Venture deep into the hinterlands of modern art history, and you come across the artistic movement of the 1880s and 1890s known as Symbolism. An international, diffuse, idealist, and mystical reaction to the naturalism of the 1860s and 1870s, Symbolism is usually presented as a detour or more likely a dead-end backwater for the losers and losing ideas of progressive modern art. “Whereas naturalism finds support in the French philosophy of Comte and Littré,” wrote the Belgian poet Emile Verhaeren, “Symbolism finds it in the German philosophy of Kant and Fichte.” Academics have long dismissed Symbolism as conservative. Even in the 1890s, Symbolism was criticized for its elitism and traditionalism. Julien Leclercq, a friend of Paul Gauguin, complained of “false mysticism and facile symbols.” Yet a little more than a hundred years ago, all roads led to Symbolism. Today, Symbolism is the good art of bad ideas that people rarely know or otherwise choose to ignore. But I have come to wonder if Symbolism, an art of idealistic aspirations and impure thoughts, may lead us through the lost roads of our own fin-de-siècle. For me, against my own enlightened sensibilities of how modern art is supposed to look, Symbolism has taken on a power to inspire.

In our museums, Symbolism often occupies the last room of the stuffy nineteenth-century wing, while French Impressionism and Post-Impressionism bridge the divide to Cubism and the clean lines of the twentieth-century collection. So it came as a surprise when, at the Edvard Munch show at the Museum of Modern Art earlier this year, I felt an unexpected connection to Munch’s Symbolist work. I started my review in the March 2006 New Criterion this way: “Once upon a time modern art had a third dimension: a mood-axis. In 1890s Europe, Symbolism plumbed the depths of myth and the macabre in order to dive beneath the surfaces of Impressionism.”

In a street scene like the famous Evening on Karl Johan Street (1892), Munch did not paint portraits. In the death-stares of the crowd, he painted a crisis. This crisis manifested itself both in the need to escape the realities of urban life through a mystical-pictorial ideal, and in the pessimism that this ideal might be attained. In its subject matter, the painting is an illustration of feeling. In its quivering surface, it is anxiety revealed. This double life is embodied in two figures. One is a dark shadow walking to the right against the human tide—perhaps a stand-in for the artist. The second is the viewer before the canvas, confronted by a stampede of figures. The perspective is such that the viewer gazes slightly over the masses. The next moments are frozen in uncertainty: Will the shadowy artist-figure reveal himself? Will the viewer rise above the reality of the street or be crushed down into it?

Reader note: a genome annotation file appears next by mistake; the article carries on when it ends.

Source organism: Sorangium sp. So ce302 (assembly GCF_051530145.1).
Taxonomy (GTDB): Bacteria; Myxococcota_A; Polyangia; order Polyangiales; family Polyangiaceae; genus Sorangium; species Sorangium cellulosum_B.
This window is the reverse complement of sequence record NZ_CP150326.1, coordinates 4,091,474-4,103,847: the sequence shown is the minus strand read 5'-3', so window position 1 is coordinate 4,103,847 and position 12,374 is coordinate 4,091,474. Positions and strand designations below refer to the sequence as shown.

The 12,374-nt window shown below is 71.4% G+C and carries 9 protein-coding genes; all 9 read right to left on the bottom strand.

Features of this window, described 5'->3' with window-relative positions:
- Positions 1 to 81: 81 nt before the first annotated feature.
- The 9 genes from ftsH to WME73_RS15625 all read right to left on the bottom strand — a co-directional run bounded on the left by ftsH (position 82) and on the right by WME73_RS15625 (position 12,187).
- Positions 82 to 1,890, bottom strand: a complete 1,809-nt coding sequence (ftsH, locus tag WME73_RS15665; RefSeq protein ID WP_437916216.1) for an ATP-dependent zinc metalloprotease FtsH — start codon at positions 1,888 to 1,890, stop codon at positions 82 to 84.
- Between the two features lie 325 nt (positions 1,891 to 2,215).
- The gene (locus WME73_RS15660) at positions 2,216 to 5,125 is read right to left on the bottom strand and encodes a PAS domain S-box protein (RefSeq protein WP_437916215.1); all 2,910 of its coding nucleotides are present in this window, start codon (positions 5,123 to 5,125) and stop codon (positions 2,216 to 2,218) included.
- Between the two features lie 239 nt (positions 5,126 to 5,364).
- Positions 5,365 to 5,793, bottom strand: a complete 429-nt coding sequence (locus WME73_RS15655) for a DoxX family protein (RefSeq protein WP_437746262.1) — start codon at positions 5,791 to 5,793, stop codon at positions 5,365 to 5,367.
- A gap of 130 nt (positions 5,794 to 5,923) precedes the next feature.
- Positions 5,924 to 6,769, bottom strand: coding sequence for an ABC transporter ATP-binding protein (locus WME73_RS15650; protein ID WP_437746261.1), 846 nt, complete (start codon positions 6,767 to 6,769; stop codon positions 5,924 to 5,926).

In his landmark study of Symbolism published posthumously in 1979, Robert Goldwater noted that Munch put “the meaning of his pictures into design and colour, and into the stance and gesture of the whole human body, whose pose and contour flowed and fused with a larger composition that gave direct expression to the mood and substance of the theme.” The Norwegian painter Christian Krohg similarly wrote: “Munch is the only one, the first one to turn to idealism, who dares to subordinate Nature, his model, to the mood.”

In the harmonic contours of his color and line, and the anxiety of his subject matter, Munch used the material of paint to depict an immaterial third dimension: an axis of heightened emotion that at MOMA spread out over the pressed, dried petals of the museum’s twentieth-century collection. As the Norwegian poet Sigbjorn Obstfelder wrote in 1892: “Munch sees . . . the branches of trees in waves, women’s hair and women’s bodies in waves . . . he feels colors and he feels in colors . . . he sees sorrow and cries and worry and decay. He does not see yellow and red and blue and violet.”

The feeling I found looking at Munch’s work brought me back half a decade to my graduate student days at Brown.

The feeling I found looking at Munch’s work brought me back half a decade to my graduate student days at Brown. Surrounded by the dreariness of academic life, here I fell under the brief advisement of an under-recognized professor of modern art named Kermit Champa. I wrote about Champa for The New Criterion in September 2004, at the time of his death. The year before I arrived at Brown, Champa held a graduate seminar that is still spoken about in hushed tones among the faithful. As part of his instruction on Theosophy and the occult, Champa hired a spiritual medium, a real-life soothsayer, to join the class. One day, with the lights dimmed, one by one, and twice around the room, he and his students made inquiries through her into the great beyond.